Redemptorist filmmaker focuses on our 'neighbor': refugees and migrants

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Redemptorist Fr. Charles Vijay Kumar (Peter Tran)
Redemptorist Fr. Charles Vijay Kumar (Peter Tran)

Los Angeles — An earnest lawyer asks Jesus in the Gospel of Luke: "Who is my neighbor?" Jesus responds by telling the story of a Samaritan who went out of his way to help a person in need.

In his new documentary, "Who Is My Neighbor?", Redemptorist Fr. Charles Vijay Kumar of Bangalore, India, asks the same question, responding that our neighbors today are refugees and migrants.

A brief preview of the new film was screened at the symposium "The World on the Move: Migration and Immigration in Uncertain Times," held Jan. 23-25 and sponsored the CSJ Center for Reconciliation and Justice at Loyola Marymount University in Los Angeles.

Kumar came to the United States in 2014 to study film and television at Loyola Marymount. His first documentary film was "Trafficked in the U.S.," which told the story of two human-trafficking survivors and their journey to a new life.

The new film, which tells stories of migrants in the U.S. and around the world, is to be completed in October. Initially, he planned to work on a short film on migration and a Christian response, but decided to film a longer documentary covering the issue.

Kumar believes that his position as a filmmaker who studied at Loyola Marymount and is a member of an international religious congregation that serves the poor and most abandoned gives him a unique voice.

"I approach the issue as a novice, open to listen and learn, in many ways like the audience to whom I want to tell this story, thus giving me a unique perspective to shape this story," he said.

When the film is done, he plans to submit it to film festivals and launch it in private screenings.

NCR interviewed Kumar at the January symposium. His responses have been edited for length and clarity.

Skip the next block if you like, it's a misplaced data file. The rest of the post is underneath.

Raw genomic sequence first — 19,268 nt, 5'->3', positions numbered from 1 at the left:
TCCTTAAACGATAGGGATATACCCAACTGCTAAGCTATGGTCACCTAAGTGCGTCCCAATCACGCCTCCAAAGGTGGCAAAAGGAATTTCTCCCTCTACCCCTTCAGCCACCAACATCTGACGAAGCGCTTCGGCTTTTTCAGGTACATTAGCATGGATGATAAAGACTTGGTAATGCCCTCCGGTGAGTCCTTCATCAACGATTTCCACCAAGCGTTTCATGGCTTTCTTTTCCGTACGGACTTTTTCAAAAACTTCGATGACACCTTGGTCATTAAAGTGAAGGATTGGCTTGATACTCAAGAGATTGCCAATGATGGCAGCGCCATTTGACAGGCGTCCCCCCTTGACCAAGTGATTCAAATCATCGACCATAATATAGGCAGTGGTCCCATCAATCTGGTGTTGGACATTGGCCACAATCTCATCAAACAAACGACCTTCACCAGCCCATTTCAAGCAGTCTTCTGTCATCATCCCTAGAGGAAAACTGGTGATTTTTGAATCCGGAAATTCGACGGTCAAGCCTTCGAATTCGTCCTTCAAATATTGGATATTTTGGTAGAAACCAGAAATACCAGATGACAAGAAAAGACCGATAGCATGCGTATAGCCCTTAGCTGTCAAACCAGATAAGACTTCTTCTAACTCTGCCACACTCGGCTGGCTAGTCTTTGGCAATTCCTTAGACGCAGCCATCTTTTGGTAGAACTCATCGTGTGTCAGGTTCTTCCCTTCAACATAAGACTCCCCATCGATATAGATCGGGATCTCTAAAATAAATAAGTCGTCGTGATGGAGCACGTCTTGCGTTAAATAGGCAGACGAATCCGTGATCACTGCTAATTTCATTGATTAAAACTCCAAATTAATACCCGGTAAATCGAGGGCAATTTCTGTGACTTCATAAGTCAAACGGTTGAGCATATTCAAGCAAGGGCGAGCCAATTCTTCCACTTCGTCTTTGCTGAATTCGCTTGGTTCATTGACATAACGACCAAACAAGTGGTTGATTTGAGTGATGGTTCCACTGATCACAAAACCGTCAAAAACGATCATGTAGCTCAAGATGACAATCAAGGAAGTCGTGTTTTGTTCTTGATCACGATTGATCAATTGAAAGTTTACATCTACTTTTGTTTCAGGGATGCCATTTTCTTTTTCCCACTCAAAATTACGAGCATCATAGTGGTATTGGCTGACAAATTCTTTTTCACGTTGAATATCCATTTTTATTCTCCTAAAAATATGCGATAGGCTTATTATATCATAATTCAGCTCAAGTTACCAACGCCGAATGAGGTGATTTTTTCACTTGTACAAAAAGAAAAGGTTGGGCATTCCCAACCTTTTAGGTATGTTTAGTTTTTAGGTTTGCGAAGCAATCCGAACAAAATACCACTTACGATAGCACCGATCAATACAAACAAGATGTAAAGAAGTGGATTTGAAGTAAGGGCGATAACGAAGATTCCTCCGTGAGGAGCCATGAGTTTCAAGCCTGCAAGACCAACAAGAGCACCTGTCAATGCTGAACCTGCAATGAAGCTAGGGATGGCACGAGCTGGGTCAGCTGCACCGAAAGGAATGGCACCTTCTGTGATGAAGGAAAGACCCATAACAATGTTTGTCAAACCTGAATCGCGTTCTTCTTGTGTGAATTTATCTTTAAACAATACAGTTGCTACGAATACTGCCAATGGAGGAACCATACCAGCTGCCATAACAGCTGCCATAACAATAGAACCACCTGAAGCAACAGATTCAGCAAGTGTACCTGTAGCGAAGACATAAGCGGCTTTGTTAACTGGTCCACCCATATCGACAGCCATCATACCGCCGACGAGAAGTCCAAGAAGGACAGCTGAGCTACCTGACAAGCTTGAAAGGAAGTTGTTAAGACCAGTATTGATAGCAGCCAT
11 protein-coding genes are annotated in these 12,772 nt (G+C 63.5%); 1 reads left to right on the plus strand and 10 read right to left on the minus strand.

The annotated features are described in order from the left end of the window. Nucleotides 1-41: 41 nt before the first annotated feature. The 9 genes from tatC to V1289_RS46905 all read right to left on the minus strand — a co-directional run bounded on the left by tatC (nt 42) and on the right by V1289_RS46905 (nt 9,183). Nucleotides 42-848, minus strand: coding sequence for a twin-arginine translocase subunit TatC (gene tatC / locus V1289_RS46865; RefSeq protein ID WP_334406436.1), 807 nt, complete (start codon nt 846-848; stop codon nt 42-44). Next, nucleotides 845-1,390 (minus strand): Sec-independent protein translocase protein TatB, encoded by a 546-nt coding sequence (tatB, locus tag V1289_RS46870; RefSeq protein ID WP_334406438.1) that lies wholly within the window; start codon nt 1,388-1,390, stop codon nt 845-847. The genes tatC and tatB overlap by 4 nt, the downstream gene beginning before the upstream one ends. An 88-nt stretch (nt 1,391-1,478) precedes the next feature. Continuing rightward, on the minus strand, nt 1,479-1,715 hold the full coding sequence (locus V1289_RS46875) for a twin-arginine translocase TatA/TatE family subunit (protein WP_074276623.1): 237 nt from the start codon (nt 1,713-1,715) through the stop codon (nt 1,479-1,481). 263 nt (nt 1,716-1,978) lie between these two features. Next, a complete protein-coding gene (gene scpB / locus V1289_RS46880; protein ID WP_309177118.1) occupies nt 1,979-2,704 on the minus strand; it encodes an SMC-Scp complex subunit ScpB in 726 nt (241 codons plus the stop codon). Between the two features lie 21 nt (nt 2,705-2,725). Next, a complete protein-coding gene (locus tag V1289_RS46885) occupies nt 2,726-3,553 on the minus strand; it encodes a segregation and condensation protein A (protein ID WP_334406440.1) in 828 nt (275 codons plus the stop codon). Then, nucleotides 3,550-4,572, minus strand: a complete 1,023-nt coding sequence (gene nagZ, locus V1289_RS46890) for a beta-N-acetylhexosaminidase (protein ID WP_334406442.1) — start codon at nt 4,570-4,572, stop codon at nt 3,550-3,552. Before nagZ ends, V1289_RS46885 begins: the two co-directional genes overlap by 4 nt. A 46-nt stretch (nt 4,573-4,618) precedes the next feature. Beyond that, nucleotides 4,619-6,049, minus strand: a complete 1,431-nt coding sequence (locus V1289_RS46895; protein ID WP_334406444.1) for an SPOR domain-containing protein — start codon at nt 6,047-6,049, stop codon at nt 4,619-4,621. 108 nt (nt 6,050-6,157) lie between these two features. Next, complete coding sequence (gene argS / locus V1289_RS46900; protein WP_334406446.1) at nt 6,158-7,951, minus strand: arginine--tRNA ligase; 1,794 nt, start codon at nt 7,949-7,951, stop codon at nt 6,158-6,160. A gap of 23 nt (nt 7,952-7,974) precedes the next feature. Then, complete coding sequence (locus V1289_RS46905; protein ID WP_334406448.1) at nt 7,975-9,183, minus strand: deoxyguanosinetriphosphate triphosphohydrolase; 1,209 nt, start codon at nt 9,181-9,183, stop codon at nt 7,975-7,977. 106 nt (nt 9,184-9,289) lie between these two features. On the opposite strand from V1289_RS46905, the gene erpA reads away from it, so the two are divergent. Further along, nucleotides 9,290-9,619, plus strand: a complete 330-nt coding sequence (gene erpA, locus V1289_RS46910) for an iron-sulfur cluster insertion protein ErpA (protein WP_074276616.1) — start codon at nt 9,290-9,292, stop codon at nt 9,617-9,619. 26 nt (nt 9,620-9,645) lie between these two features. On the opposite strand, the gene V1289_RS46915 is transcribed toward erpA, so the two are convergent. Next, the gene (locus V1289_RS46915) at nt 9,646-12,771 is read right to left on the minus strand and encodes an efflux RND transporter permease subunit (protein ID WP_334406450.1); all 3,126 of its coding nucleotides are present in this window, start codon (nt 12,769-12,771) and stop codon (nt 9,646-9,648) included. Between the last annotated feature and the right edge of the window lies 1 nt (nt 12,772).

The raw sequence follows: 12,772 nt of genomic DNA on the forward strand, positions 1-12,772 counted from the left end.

NCR: Where did you film this documentary?

Kumar: We began filming primarily in the United States. I wanted to see the Christian response to the crisis, so I interviewed church leaders, priests and other Redemptorists working in the migrant community.

We started in New Jersey with Redemptorist Cardinal Joseph Tobin of Newark. I went around with him to see the work of the archdiocese for the migrant communities. In many ways, it spills over toward the church in America's thinking about these issues of migrants and refugees.

From there, I went to our Redemptorist parish in the Bronx [New York], where we have a center for migration working in collaboration with a nonprofit organization. We interviewed four or five immigrants who have received help from the center. They have a difficult life. One of them was a 19-year-old young man who just arrived to New York a week before. He talked about his treacherous journey across the desert in Arizona. 

Who's My Neighbor? (Promo)

We then went to Mississippi. The primary story that I have been following extensively is of an immigrant family with five U.S.-born children helped by Redemptorist Fr. Mike McAndrew in Greenwood, Mississippi. It is a story of an undocumented migrant father who has been in detention for more than 18 months fighting deportation. The five kids were affected by the absence of the father. We filmed the story as the case unfolded.

We also filmed in different continents. For Latin America, I chose Brazil. We filmed in São Paulo with the help of the Scalabrinians, who have a big mission for the immigrants with housing, legal, educational and other assistance.

For Asia, I chose the Philippines, as it is a country that sends out people. It was a unique story of migration, as the migrant worker reality is so institutionalized by the country. We filmed in Manila and a rural area in Batangas.